Here are some pictures of our cabin.

The front door. Ground level.

 The back door with second story entrance. Used when the snow gets too deep to get in the front. 

The outhouse. Note the shower curtain for a door. More about that later.

 And an elegant outhouse it is. The purple foam in the corner serves as an insulated seat in cold weather.

One of the upstairs bedrooms.

The second upstairs bedroom.

They were very cozy and inviting. Which was a very good thing - here are the stairs.


Andrew and Finn getting settled in.

The living room.

Dining Room.

A delicious surprise waiting for us.

Kris starting a fire.

Stocked Pantry.

Our view of Lion's Head.

The Patio.

When I showed Carol the AirBnb pictures she got excited when she saw the sink. But then I pointed out that there were no faucets. Or drain pipe except to the bucket.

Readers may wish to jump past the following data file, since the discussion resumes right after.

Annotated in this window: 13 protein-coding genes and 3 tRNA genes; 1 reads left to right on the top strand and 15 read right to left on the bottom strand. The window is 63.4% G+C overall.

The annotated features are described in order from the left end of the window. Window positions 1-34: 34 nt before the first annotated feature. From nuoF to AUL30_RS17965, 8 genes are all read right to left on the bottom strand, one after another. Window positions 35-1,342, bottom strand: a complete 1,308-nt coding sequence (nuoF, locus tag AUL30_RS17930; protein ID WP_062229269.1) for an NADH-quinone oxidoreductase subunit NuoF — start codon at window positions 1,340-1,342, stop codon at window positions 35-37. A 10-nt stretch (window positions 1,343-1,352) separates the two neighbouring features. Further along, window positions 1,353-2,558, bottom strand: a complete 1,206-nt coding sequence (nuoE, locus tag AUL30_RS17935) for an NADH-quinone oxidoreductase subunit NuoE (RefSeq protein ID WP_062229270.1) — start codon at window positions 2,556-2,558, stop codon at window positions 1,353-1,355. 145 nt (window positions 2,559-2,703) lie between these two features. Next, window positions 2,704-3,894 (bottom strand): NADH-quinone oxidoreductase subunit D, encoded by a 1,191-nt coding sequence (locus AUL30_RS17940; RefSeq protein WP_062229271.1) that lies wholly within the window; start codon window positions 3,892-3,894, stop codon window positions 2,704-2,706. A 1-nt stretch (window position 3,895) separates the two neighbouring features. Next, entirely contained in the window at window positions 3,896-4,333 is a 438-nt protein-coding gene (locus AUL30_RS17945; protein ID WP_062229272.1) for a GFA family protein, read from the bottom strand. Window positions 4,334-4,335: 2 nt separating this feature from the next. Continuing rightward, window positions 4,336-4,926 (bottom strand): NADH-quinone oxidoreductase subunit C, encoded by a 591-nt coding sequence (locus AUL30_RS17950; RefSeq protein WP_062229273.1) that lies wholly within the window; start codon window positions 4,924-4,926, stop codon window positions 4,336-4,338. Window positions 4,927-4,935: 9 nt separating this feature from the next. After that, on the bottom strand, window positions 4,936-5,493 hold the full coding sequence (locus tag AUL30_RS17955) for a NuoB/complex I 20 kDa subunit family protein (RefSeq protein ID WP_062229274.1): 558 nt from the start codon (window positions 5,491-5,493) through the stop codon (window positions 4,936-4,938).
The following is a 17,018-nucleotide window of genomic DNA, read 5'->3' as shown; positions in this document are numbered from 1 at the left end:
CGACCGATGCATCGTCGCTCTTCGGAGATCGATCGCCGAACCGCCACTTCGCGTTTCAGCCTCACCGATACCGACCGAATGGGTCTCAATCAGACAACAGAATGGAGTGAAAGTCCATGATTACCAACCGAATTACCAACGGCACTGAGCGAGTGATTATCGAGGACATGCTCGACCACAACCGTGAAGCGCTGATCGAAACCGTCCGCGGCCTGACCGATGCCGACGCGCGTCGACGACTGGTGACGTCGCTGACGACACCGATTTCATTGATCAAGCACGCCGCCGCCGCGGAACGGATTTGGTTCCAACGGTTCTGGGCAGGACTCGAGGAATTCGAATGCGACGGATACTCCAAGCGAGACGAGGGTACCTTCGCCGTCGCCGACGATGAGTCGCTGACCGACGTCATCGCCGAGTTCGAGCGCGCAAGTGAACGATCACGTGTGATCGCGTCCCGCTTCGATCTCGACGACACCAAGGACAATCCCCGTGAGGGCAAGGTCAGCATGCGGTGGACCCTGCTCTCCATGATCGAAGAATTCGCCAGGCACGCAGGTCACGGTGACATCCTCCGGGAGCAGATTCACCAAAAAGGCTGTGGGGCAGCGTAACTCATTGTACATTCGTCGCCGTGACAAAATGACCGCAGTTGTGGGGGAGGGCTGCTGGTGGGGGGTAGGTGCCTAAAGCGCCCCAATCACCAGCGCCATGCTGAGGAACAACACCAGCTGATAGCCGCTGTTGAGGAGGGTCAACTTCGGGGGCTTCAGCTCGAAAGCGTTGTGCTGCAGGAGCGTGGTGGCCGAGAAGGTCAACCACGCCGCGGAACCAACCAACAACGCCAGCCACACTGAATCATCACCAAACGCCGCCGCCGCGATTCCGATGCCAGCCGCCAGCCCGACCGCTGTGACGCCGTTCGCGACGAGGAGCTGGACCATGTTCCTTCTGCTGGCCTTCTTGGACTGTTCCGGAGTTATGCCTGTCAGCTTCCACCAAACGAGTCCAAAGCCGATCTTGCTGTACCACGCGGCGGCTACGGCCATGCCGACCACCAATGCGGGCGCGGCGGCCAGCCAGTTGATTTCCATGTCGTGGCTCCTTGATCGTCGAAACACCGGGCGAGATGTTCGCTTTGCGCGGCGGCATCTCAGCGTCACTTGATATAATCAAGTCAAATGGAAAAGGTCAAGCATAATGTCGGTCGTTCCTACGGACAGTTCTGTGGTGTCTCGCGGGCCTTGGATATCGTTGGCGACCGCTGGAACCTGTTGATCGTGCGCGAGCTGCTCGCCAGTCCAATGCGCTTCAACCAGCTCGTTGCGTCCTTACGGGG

Remember those tiny steps and the shower curtain door on the outhouse. They might seem unrelated but not in Carol's mind. Sometime in the last year or so a bear got into the cabin. Luckily it was uninhabited at the time. Somehow it made it up those tiny stairs and for some reason thought that the foam insulation was his way out.

Here are the marks he left.

The connection to the outhouse? Carol was slightly uncomfortable with a shower curtain for a door after she saw these claw marks.

An advantage of living way out here is getting friendly with the wild life. This is a Gray Jay eating from Kris' hand.

We drove half an hour to the nearest restaurant and again found wonderful food in the wilderness at only slightly exorbitant prices.  The Long Rifle Lodge.

Grilled Chicken Salad with LOTS of bleu cheese.

A Bacon Cheeseburger covered in bar-b-que sauce.

Roast Beef au jus.

Bleu Cheese burger. Almost as much bleu cheese as burger and it was a big burger.

Another serving of rhubarb pie.
 Apple pie.

For my home town folks, the Long Rifle is kinda like the Swinging Bridge Restaurant on steroids.

Our first view of the Matanuska Glacier.

From our table.

Tomorrow we walk on it.